YR: I had never really left, for here and there, I was playing concerts. I was cloned to be a classical conductor, and I had received several offers in the city that I couldn't refuse. Once I came back to the city, I met my wife Yael, who's originally from Moshav Ramot in the Golan.

 

BI: What attracted you to each other?

 

YR: Although I'm a musician, I have the hands of a farmer – she liked that. Baruch Hashem, we've been married now for eleven years and we have 5 children.

 

BI: How does Jewish music mean to you? Is it a way to make a living or more than that?

 

YR: I'll tell you a story, first about what music means to me: when I was 11, my family went on a trip to the Arava desert. There was oil on the road and my father lost control of the car – it flipped several times and became a total loss, but we came out miraculously OK. I gave a souvenir from that trip – a burnt and torn piece of the Beethoven's Ninth symphony score that I was learning at the time by heart in the car. At any rate, I don't see myself as an entertainer – rather, as an emissary. I often play with secular musicians and in front of secular audiences. It's a sanctification of Hashem's name when all the cliché stereotypes about Haredi Jews fall by the wayside. When I compose and perform Jewish music from deep down in my soul, I try to open their hearts and break down barriers.

 

BI: Hashem has certainly given you success. All of Israel sings your Vehi She'amda at the Seder table – it's one of the most gorgeous melodies I've ever heard.

 

 

YR: Thank you…

 

BI: What were some of your best career moments, and who are the musicians and singers you most enjoy working with?

 

YR: Performing Vehi She'amda with Yaacov Shwekey was a highlight. He is a marvellous individual. I enjoy performing with a lot of people – Eviatar Banai, my brother Aharon, Shlomo Katz – many more…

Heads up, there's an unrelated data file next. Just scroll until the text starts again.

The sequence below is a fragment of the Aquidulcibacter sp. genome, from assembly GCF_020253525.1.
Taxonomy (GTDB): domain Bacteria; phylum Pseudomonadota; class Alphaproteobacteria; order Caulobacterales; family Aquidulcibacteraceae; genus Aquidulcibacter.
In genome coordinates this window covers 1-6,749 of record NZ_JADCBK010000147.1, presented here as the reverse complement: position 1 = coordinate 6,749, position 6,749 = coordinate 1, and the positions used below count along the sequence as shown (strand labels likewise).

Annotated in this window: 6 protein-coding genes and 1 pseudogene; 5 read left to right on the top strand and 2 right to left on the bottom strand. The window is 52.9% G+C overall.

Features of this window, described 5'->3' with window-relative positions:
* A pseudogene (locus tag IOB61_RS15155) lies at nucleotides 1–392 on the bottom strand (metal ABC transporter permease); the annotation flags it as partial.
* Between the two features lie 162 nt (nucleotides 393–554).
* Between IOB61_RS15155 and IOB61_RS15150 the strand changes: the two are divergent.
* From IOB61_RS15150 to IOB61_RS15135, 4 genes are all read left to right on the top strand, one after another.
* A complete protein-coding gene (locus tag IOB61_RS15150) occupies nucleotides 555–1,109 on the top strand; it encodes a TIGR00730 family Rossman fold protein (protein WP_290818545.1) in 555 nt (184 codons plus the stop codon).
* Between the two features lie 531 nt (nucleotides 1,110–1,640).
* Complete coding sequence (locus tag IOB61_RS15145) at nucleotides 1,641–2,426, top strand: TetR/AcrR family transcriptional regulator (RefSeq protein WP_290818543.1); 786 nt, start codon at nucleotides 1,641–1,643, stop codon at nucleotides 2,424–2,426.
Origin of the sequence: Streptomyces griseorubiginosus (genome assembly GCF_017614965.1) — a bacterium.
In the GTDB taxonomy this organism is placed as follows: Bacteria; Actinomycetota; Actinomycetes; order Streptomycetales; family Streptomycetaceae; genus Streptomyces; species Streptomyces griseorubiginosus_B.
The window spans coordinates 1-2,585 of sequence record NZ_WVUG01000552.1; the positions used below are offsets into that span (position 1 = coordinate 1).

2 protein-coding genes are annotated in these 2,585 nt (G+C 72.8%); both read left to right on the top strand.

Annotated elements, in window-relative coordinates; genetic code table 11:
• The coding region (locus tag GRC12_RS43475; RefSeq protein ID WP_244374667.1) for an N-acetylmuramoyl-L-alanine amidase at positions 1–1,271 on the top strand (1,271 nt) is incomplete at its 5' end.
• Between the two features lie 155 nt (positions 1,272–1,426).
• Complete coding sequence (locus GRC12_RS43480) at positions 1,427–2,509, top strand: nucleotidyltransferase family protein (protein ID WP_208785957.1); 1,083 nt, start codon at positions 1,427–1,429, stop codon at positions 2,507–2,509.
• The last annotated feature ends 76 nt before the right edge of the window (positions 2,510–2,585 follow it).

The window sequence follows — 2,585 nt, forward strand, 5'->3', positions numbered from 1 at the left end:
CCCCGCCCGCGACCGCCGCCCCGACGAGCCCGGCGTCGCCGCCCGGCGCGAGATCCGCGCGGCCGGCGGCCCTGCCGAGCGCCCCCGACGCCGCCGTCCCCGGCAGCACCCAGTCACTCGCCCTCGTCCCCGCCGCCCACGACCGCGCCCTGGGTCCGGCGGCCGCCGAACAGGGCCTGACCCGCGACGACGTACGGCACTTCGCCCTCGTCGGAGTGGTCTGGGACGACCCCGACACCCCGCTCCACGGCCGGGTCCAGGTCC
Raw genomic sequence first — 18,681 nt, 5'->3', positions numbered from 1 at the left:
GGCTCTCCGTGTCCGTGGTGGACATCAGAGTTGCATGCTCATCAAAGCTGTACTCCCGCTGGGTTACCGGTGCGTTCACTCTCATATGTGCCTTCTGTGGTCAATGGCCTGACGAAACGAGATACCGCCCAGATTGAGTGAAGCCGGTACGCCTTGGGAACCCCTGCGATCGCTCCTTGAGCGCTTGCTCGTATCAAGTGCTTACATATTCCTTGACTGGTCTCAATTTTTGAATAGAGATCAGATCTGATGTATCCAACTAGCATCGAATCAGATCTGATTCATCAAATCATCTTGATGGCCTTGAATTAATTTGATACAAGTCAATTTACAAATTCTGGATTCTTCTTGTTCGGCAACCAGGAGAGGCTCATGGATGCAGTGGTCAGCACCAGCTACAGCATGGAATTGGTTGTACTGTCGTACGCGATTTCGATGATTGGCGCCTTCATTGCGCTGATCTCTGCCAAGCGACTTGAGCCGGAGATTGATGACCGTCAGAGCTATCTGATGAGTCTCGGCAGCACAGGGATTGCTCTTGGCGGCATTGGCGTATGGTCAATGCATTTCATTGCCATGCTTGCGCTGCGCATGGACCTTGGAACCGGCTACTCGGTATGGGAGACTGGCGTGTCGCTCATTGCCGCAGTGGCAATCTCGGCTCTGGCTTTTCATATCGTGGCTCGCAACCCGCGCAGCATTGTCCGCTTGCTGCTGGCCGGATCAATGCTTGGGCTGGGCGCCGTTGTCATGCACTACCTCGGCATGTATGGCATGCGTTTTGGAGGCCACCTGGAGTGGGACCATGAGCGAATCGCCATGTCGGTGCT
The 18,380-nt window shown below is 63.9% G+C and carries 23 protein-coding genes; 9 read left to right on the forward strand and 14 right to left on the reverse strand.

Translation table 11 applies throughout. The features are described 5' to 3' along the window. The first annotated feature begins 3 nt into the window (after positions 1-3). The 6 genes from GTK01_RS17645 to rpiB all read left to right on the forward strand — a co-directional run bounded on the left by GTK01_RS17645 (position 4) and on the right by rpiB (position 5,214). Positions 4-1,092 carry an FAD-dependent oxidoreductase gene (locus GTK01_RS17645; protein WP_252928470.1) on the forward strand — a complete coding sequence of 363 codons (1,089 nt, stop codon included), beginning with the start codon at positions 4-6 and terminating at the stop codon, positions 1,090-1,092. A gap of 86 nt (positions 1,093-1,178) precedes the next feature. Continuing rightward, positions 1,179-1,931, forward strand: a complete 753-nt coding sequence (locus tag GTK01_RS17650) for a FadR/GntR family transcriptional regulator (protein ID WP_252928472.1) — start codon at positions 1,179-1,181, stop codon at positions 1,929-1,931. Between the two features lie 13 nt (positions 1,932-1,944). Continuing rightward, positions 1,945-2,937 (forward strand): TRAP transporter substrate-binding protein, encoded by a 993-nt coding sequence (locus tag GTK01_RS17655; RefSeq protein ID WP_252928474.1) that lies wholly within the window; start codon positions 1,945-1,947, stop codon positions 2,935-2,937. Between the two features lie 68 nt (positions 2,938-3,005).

BI: What has been your most successful original songs and composition?

 

YR: Katonti has been tremendously successful – it was the ACUM #1 song for 2014 – this is the secular music world of Israel that chose a Jewish melody as its song of the year.

 

 

BI: Tell us a bit about Yonatan the father and husband; what do you want for your children?

 

YR: There is no TV, internet, or videos in my home. We do our utmost to preserve an atmosphere of holiness at home. The kids are immersed in Torah but they all learn music.

 

BI: What do you want for the Land of Israel and the future of the Jewish People?

 

YR: I want people to understand how beautiful we are as a nation; I want to help people come home to their roots – this is happening through music.

 

BI: Where does YR hope to be going spiritually and professionally in the future?

 

YR: I hope to learn more and to teach Torah. I want to be the type of Jew who learns from everyone and is not confined to a small group. I pray that my music gets to the wellspring of the Jewish soul and connects people to Hashem. And I pray that we'll be able to perform in our rebuilt Holy Temple…

 

BI: Soon, amen. Thank you so much, Yonatan, and may Hashem bless you and your family with every bit of material and spiritual abundance, amen!

 

 

 

* * *

We invite you to visit Rabbi Lazer Brody’s award-winning daily web journal Lazer Beams.





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  2 Talkbacks for this article    See all talkbacks  
  1.
  Sinai indaba event
Pertunia10/16/2015 10:04:10 AM
     
 
  2.
  Yonatan Razel
Anonymous,2/9/2015 5:09:24 AM